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Please use this identifier to cite or link to this item: http://hdl.handle.net/10204/2843

Title: Comparison of CO2 and Nd:YAG laser welding of grade 250 maraging steel, IIW doc. II-A-173-06
Authors: Van Rooyen, C
Burger, HP
Kazadi, BP
Keywords: CO2
Laser welding
Maraging steel
Twin spot
Issue Date: Nov-2006
Citation: Van Rooyen, C, Burger, HP and Kazadi, BP. 2006. Comparison of CO2 and Nd:YAG laser welding of grade 250 maraging steel, IIW doc. II-A-173-06. The 59th Annual Assembly of the International Institute of Welding (IIW), Quebec, Canada, 28 August - 1 September 2006, pp 9
Abstract: Laser welding trials were performed on thin walled cylindrical Grade 250 maraging steel tubes to determine its suitability as a joining process for rocket motor casings. Bead-on-plate (BOP) and butt welded samples were produced utilising a 5 kW Trumpf TLF5000HQ CO2 laser (M2 = 1.82) with a 5-axis TLC1005 Lasercell and 200 mm focal length off axis parabolic mirror welding head. The samples were subjected to tensile testing after an aging post weld heat treatment was performed at 480ºC for 3 hours. Acceptable results were obtained although some concerns emerged regarding the ability of the welding jig to ensure repeatability of joint fit-up and alignment of the laser beam with respect to the seam. Alternative techniques such as dual focus (twin spot), scanner welding, addition of filler material and pulsed Nd:YAG welding were investigated to increase the operating window compared to autogenous single spot laser welding by making the process less sensitive to fit up and alignment. Metallurgical investigations were also performed to compare the microstructures produced by the various welding techniques. Twin spot and pulsed Nd:YAG welding increased the tolerance with regards to laser beam offset to 0.5 mm compared to 0.2 mm for single spot autogenous welding. The higher heat input of twin spot resulted in a higher fraction of reverted austenite after PWHT at 480ºC for 3h and reduced mechanical properties compared to pulsed Nd:YAG welding. The presence of contamination and misalignment has been found to have a profound impact on weld integrity. Pulsed Nd:YAG welding is the preferred process due to the large operating window, small amount of reverted austenite and excellent weld geometry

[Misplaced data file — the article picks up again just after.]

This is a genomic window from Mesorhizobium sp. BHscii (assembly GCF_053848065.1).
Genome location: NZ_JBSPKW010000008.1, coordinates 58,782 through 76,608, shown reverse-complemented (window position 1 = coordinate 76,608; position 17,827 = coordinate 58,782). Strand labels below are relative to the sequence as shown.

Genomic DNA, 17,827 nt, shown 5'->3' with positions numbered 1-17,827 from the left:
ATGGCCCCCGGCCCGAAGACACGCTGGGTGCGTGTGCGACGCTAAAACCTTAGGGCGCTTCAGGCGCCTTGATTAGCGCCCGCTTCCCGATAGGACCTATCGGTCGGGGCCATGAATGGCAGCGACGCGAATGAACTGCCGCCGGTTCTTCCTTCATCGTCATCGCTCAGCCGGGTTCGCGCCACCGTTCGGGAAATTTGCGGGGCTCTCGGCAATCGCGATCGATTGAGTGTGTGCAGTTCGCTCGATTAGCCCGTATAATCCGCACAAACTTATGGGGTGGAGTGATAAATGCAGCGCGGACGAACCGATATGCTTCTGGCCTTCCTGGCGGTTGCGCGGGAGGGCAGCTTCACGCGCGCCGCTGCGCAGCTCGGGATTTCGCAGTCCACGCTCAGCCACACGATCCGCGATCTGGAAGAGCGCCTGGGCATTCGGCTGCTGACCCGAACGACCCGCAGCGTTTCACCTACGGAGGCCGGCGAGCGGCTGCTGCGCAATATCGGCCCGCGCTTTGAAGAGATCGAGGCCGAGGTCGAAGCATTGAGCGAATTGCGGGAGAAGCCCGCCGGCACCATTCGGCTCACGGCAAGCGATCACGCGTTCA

URI: http://hdl.handle.net/10204/2843
Appears in Collections:General science, engineering & technology

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